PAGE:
Then, there are es, on, and um. These mark the arguments of the action. In English, the arguments of a sentence are usually the subject, direct object, and indirect object, which are distinguished by word order. Every sentence must have a subject, and a direct object is a prerequisite for an indirect object. Because of this, English is called a nominative-accusative language.

Oltilip, on the other hand, is an active-stative language. This means that arguments don’t cleanly fall into the categories of subject, direct object, and indirect object. Instead, Oltilip uses the categories of agent (the entity that initiates the action), patient (the entity affected by the action), and theme (the entity the action references or targets). Furthermore, rather than using word order to mark them, Oltilip uses postpositions. The agent is followed by es, the patient by on, and the theme by um.

This system reduces the number of verbs needed, because concepts that seem independent in English, such as”obtain”, “give”, and “receive”, can be reduced into a single verb, tueki. If Papyrus simply obtains some spaghetti, then ‘papaywas on tueki ‘espaketi um. If Undyne gives it to him, then ‘antayn es ‘papaywas on tueki ‘espaketi um. If you want to emphasise that he receives it from her, then you might say ‘papaywas on ‘antayn es tueki ‘espaketi um. The order of the postpositional phrases is completely free.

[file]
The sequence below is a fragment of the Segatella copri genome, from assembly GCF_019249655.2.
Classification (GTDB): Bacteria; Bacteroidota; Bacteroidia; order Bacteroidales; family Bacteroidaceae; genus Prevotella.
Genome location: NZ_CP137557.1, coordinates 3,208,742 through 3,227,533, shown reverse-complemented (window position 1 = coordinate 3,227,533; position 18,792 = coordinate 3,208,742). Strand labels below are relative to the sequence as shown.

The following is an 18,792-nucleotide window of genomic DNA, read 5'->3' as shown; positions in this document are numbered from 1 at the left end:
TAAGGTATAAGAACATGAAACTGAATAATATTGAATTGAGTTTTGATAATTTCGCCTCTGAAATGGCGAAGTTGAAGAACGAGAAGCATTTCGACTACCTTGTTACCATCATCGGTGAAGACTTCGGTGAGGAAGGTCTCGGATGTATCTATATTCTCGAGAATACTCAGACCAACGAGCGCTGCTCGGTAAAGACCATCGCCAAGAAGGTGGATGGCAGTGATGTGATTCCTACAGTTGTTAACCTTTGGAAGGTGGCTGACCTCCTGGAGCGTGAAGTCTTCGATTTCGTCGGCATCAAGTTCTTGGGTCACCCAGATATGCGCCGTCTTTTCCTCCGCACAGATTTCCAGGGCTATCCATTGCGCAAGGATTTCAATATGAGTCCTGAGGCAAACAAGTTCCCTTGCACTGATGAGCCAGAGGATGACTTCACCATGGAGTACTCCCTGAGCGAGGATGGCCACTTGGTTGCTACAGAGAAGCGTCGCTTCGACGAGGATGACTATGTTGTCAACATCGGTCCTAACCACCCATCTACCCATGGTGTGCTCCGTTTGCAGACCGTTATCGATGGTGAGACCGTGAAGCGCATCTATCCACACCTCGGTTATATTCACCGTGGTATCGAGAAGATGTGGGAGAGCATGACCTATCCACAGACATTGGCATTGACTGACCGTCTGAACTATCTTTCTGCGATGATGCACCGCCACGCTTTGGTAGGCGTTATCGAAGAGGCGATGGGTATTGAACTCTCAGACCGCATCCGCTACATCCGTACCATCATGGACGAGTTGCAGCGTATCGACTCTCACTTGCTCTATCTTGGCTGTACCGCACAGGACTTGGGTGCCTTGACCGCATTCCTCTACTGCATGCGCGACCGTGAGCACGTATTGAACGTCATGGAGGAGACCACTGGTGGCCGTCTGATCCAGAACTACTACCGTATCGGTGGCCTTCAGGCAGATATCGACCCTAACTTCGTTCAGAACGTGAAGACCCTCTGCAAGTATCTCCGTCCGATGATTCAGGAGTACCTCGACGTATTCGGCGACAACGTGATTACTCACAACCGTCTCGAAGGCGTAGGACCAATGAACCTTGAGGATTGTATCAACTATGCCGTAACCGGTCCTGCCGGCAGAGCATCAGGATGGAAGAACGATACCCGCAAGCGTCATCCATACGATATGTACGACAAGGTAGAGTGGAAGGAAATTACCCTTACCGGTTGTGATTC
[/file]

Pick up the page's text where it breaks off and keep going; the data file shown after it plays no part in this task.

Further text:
Many verbs, like ki (“start” or “become”), tend to take subordinate clauses as arguments. Luckily, subordinate clauses are extremely simple in Oltilip; just drop a sentence inside another sentence, using it as a noun.